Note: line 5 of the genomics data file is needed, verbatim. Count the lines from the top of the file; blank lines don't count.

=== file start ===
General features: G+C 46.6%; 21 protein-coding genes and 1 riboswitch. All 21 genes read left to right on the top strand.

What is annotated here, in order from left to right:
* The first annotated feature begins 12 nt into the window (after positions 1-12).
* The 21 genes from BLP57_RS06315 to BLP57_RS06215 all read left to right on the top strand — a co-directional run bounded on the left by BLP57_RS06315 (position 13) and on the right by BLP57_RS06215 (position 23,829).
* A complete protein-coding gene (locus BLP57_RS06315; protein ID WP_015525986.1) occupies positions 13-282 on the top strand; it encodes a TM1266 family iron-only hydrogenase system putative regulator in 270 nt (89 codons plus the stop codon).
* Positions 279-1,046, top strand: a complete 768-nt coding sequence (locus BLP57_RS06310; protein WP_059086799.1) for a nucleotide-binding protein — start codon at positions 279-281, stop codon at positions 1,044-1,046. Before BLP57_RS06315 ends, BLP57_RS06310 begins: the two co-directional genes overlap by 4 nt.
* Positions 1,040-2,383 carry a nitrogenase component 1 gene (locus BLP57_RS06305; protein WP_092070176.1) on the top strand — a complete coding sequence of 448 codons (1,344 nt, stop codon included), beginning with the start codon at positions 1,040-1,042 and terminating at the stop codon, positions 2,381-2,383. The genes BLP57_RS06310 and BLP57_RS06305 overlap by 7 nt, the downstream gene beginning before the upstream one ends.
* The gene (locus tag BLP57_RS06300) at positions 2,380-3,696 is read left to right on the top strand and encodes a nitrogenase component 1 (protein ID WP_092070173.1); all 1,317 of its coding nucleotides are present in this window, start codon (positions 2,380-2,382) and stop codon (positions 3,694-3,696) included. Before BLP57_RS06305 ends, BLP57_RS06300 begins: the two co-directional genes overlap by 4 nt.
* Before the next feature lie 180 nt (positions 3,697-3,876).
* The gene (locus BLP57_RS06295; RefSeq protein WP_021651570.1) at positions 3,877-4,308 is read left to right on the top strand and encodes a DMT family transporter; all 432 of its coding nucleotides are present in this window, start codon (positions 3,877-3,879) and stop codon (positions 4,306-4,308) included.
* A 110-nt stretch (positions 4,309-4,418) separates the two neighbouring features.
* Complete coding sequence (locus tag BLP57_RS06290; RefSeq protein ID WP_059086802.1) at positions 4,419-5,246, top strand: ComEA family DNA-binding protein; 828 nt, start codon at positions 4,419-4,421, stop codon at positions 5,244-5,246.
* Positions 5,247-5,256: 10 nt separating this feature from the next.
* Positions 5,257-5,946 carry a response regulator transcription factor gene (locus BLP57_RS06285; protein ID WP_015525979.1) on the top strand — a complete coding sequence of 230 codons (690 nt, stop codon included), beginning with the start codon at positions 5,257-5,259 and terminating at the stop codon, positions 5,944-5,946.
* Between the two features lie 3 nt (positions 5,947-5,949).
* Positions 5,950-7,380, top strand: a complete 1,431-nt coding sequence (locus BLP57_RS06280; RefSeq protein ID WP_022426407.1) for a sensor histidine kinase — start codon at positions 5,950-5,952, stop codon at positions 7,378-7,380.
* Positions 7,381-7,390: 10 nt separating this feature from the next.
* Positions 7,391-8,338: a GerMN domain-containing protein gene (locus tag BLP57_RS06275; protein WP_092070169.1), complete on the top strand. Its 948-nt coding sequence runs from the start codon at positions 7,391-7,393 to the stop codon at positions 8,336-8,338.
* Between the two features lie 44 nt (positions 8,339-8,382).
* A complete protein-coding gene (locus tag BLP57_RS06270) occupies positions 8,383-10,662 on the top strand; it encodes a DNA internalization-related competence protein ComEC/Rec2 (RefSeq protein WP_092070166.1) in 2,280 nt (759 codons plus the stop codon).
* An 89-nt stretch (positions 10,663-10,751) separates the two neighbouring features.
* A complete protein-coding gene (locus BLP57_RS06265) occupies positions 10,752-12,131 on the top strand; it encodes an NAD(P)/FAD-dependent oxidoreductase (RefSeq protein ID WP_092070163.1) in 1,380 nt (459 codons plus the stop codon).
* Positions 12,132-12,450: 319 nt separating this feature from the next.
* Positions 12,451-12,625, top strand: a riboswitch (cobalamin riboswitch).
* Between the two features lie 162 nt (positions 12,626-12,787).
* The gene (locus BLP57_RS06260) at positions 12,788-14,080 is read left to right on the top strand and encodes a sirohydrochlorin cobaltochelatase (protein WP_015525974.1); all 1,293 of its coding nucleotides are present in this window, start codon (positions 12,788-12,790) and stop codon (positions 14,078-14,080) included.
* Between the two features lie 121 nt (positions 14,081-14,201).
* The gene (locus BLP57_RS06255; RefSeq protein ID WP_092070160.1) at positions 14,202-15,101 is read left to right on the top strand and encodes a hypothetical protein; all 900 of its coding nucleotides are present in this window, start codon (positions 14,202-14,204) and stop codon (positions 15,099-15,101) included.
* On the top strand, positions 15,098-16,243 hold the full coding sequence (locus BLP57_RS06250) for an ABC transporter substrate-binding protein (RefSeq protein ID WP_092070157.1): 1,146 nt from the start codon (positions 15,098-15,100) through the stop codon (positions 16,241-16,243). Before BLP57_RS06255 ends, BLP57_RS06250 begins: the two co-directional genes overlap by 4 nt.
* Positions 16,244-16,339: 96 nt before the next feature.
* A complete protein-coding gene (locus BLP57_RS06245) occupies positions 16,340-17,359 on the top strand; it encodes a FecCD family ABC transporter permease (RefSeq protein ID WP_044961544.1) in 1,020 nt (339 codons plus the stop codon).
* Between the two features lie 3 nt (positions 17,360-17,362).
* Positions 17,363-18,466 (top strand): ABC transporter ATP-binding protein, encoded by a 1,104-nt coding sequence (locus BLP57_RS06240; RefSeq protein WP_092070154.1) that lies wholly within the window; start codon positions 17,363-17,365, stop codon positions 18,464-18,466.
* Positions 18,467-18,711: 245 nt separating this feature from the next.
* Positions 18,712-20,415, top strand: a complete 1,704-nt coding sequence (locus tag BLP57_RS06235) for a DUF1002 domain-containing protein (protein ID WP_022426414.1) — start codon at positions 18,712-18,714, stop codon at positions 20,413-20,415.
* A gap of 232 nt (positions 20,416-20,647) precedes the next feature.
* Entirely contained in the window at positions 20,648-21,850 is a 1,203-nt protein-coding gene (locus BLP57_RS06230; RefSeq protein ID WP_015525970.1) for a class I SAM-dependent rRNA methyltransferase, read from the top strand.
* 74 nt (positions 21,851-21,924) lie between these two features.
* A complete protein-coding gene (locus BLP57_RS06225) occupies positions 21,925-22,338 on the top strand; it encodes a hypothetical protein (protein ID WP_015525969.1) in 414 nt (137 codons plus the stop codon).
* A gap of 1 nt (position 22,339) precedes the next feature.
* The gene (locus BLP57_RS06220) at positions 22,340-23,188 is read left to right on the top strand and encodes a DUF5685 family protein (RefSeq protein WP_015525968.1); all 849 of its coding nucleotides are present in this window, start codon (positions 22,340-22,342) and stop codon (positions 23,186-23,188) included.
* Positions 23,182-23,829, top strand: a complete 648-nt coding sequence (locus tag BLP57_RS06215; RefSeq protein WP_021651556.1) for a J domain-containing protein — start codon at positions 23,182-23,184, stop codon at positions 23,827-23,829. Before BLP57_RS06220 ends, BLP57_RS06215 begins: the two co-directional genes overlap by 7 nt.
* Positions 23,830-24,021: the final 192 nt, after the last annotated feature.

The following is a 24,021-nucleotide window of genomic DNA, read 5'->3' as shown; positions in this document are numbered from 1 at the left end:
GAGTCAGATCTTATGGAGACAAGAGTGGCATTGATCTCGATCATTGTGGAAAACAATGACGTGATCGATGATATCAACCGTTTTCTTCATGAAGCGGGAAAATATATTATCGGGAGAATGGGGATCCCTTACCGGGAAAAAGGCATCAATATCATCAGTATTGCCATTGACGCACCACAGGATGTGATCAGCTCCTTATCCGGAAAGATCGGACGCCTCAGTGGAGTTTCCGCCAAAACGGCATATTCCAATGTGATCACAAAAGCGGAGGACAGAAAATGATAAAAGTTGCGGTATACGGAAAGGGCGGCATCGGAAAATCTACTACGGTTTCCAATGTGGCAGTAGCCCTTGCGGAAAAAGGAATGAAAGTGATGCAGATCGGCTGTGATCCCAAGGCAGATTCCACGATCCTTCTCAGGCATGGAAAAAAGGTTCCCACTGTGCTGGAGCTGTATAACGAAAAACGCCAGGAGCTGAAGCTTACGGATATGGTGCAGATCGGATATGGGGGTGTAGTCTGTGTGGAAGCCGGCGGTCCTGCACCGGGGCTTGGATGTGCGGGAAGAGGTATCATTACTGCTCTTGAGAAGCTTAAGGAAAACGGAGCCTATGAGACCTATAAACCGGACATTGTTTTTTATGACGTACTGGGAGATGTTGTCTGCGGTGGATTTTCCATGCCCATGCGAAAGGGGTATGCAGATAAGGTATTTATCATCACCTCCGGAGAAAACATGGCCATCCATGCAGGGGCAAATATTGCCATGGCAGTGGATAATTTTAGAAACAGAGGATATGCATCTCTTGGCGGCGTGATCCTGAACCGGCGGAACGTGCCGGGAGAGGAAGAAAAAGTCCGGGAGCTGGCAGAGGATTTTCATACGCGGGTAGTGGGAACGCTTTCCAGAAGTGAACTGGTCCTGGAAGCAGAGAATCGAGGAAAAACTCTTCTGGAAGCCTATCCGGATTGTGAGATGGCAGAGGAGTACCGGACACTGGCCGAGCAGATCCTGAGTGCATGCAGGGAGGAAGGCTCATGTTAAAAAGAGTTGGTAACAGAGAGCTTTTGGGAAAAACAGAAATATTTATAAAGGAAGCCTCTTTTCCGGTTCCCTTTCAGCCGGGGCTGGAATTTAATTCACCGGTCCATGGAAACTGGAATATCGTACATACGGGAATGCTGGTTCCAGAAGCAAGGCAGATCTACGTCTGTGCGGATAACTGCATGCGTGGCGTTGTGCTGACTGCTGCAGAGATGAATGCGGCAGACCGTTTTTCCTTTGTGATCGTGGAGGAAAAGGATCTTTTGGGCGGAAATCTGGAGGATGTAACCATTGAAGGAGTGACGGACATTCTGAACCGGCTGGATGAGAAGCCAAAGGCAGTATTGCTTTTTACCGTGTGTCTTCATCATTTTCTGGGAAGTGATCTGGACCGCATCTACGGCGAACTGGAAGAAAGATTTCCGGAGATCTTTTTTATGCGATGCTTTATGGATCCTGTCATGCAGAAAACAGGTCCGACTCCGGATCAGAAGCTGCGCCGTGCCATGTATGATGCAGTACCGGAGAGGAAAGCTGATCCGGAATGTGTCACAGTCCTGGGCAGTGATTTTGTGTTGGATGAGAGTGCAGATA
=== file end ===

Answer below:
* A complete protein-coding gene (locus BLP57_RS06315; protein ID WP_015525986.1) occupies positions 13-282 on the top strand; it encodes a TM1266 family iron-only hydrogenase system putative regulator in 270 nt (89 codons plus the stop codon).